Robertson obtained the ligase ribozyme through a kind of test-tube evolution when he was a graduate student at the University of Texas, Austin, working in the lab of biochemist Andrew Ellington. Starting with a mixture of randomly synthesized RNA molecules and selecting for the desired properties, researchers are able to evolve RNA enzymes from scratch. In the Ellington lab, Robertson evolved the ligase ribozyme (called the L1 ligase) and determined which parts were critical for its function and which parts could be removed to create a "minimal construct."
At UC Santa Cruz, he began trying to grow crystals of the ribozyme so that he could use x-ray crystallography to determine its structure. Crystallizing RNA molecules is extremely difficult, and Robertson tried dozens of different versions of the ribozyme under different conditions before he succeeded. Using x-ray crystallography--which involves shining a beam of x-rays through the crystals and analyzing the resulting diffraction patterns--Robertson and Scott were then able to determine the three-dimensional structure of the ribozyme.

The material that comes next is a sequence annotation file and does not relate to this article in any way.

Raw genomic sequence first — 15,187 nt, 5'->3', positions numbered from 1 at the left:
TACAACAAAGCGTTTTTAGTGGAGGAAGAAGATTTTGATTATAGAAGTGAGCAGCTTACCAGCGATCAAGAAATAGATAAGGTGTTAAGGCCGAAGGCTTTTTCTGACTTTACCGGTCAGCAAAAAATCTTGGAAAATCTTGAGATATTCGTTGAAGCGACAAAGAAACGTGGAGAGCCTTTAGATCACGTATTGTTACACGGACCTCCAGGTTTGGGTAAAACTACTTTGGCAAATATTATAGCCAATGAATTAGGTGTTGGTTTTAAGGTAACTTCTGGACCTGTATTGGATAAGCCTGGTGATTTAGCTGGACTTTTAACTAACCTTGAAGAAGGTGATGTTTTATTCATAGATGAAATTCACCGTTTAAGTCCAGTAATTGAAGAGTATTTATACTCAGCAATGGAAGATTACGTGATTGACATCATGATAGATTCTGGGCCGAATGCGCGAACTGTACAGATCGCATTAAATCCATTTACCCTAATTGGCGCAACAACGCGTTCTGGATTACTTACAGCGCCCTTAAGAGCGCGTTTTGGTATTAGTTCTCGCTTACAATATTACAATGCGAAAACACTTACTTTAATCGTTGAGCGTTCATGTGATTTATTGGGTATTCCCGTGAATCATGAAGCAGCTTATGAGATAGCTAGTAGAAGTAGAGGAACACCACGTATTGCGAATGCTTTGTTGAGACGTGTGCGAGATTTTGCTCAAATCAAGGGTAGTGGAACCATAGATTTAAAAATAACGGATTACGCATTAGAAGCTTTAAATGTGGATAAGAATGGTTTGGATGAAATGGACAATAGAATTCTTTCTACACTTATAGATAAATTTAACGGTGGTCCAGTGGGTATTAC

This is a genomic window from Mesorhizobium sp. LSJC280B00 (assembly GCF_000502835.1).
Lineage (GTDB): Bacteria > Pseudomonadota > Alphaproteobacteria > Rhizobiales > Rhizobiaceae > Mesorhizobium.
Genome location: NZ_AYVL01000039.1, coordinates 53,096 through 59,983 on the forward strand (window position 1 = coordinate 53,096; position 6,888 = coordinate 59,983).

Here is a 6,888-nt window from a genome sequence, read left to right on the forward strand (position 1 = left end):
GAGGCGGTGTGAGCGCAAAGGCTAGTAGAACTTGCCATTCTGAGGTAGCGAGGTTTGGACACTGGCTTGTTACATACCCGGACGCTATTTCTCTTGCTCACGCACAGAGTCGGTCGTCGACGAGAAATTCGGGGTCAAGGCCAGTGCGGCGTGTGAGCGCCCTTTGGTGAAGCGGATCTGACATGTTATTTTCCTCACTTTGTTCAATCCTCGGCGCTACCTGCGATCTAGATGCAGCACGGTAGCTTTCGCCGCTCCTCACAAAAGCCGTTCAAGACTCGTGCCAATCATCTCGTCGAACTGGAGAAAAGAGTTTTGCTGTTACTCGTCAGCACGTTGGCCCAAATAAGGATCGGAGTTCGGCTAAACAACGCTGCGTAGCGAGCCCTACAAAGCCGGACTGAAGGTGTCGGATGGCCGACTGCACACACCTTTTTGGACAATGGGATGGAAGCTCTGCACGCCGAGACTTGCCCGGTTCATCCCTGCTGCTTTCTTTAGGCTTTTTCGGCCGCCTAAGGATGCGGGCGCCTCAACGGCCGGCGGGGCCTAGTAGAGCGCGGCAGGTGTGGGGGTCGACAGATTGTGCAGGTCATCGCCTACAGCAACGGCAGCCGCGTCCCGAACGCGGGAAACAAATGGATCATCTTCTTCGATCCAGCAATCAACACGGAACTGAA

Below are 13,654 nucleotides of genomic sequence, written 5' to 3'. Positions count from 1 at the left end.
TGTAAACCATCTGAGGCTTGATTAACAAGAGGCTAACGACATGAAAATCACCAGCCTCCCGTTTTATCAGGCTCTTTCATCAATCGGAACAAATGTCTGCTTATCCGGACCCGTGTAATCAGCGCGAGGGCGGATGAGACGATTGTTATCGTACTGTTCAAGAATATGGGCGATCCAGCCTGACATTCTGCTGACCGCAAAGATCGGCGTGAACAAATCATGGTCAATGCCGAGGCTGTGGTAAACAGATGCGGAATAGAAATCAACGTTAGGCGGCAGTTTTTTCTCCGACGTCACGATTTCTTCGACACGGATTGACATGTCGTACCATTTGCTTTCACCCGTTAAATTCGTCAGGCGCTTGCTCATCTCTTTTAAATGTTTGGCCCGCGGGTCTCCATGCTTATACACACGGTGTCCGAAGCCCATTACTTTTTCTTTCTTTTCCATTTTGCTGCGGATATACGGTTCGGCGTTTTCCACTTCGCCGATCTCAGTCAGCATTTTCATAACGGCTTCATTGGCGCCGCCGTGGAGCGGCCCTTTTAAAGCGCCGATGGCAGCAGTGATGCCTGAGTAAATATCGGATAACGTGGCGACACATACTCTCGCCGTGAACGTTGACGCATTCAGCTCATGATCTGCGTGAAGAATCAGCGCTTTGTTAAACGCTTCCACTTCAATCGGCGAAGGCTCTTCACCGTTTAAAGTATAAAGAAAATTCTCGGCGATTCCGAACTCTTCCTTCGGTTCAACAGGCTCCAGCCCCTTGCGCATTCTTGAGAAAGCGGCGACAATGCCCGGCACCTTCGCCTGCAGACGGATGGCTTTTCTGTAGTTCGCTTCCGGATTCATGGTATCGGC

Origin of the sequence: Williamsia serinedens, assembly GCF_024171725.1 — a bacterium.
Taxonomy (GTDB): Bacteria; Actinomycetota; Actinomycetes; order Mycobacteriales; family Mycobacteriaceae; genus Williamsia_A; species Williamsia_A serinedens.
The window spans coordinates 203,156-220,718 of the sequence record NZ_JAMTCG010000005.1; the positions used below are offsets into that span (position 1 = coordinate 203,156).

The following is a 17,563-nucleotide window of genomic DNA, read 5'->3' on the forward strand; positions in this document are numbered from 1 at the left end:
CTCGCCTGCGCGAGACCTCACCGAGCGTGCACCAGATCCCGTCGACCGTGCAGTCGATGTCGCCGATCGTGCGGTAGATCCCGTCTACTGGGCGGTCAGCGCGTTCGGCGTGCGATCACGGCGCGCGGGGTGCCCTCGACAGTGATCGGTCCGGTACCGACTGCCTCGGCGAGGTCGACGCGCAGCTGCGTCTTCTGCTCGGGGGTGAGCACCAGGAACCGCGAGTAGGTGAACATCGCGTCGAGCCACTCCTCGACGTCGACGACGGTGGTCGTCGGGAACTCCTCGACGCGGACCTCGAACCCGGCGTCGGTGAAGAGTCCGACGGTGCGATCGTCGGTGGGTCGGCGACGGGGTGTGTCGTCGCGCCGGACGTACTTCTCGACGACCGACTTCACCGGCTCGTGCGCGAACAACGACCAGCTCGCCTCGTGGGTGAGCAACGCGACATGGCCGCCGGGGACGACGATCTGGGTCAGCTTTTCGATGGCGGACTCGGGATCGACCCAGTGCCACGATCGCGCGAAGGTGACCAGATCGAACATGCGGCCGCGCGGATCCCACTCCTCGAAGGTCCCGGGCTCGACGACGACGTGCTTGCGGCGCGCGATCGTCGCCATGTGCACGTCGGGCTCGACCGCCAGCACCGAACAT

The ribozyme has three stems that radiate from a central hub. The active site where ligation occurs is located on one stem, and the structure shows that the molecule folds in such a way that parts of another stem are positioned over the ligation site, forming a pocket where the reaction takes place. A magnesium ion bound to one stem and positioned in the pocket plays an important role in the reaction, Robertson said.
The structure indicates that this artificially selected ribozyme uses reaction mechanisms that are much like those used by naturally occuring enzymes, Robertson said.
"The L1 ligase appears to use strategies of transition-state stabilization and acid-base catalysis similar to those that exist for natural ribozymes and protein enzymes," he said.
Source:University of California - Santa Cruz